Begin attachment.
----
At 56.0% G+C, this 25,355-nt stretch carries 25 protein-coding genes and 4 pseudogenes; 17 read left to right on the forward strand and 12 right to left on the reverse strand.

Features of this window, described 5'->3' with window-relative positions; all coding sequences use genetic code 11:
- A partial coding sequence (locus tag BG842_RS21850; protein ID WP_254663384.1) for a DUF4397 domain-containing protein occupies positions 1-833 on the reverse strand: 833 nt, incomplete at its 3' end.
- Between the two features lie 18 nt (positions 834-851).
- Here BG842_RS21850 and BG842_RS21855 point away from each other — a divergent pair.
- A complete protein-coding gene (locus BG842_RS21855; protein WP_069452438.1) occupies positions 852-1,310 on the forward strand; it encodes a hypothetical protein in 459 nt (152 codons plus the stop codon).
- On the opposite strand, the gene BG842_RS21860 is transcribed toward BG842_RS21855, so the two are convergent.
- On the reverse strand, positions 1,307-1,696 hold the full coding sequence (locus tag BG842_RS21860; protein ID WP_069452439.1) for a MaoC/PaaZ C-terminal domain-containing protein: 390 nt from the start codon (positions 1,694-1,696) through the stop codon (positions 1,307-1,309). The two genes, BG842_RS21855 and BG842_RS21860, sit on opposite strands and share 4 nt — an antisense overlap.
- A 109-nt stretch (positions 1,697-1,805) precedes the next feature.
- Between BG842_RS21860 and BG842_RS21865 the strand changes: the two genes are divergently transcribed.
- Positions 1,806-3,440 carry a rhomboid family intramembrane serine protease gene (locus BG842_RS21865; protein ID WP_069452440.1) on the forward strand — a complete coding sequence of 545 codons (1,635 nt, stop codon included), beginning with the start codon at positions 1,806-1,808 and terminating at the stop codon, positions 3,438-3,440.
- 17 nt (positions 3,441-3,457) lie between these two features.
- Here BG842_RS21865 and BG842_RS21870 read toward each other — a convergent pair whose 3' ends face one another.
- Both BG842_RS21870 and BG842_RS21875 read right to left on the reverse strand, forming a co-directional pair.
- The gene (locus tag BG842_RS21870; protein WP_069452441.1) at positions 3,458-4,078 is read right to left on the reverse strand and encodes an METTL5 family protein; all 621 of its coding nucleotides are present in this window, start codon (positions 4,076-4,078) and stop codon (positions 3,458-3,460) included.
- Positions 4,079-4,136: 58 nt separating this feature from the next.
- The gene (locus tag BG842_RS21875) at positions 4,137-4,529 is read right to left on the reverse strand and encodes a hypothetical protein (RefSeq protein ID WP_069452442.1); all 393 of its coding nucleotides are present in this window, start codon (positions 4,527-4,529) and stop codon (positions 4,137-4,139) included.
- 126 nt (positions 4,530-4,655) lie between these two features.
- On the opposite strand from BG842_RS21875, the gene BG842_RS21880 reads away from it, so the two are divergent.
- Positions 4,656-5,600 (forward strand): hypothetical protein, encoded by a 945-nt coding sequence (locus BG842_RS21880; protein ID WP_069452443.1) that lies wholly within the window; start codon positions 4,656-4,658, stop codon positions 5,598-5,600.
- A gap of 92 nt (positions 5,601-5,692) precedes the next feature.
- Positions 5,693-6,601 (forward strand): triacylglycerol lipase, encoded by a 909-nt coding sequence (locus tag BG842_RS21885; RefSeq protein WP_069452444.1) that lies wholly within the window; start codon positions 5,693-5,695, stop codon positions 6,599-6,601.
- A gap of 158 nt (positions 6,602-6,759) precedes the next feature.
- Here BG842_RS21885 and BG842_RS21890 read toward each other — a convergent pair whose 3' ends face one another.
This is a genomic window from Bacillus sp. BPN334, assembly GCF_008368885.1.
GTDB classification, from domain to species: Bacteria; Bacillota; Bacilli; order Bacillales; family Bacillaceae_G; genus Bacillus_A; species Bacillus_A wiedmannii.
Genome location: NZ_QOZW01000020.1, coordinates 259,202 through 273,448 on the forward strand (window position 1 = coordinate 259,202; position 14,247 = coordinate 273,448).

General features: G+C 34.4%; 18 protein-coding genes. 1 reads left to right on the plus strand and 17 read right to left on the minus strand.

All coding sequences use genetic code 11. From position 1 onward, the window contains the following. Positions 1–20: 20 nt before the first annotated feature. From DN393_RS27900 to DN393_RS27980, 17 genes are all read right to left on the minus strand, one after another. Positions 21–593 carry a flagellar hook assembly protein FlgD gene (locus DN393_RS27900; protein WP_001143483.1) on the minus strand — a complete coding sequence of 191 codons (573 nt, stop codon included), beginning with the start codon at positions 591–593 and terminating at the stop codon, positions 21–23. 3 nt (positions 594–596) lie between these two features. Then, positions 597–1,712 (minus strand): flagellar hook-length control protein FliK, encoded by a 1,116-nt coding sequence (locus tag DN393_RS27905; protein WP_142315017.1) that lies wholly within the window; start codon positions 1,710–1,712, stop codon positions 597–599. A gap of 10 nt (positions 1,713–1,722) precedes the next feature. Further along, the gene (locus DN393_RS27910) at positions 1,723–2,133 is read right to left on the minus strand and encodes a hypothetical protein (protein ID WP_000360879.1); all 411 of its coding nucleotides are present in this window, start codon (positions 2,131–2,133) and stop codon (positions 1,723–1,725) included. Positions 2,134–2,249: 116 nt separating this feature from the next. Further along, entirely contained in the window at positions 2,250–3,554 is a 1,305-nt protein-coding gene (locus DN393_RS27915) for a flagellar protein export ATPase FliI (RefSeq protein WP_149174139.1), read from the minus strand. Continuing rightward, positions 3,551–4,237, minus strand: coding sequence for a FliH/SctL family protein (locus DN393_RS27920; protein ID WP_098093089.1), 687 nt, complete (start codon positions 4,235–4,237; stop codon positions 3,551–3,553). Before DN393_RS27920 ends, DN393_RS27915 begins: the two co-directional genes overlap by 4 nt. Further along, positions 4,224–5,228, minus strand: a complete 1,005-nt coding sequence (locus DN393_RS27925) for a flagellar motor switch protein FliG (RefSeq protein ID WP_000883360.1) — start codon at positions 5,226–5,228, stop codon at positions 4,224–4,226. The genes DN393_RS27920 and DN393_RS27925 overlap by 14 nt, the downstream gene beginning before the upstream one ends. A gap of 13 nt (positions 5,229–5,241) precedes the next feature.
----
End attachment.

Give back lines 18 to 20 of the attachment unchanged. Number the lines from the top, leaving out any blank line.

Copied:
- 126 nt (positions 4,530-4,655) lie between these two features.
- On the opposite strand from BG842_RS21875, the gene BG842_RS21880 reads away from it, so the two are divergent.
- Positions 4,656-5,600 (forward strand): hypothetical protein, encoded by a 945-nt coding sequence (locus BG842_RS21880; protein ID WP_069452443.1) that lies wholly within the window; start codon positions 4,656-4,658, stop codon positions 5,598-5,600.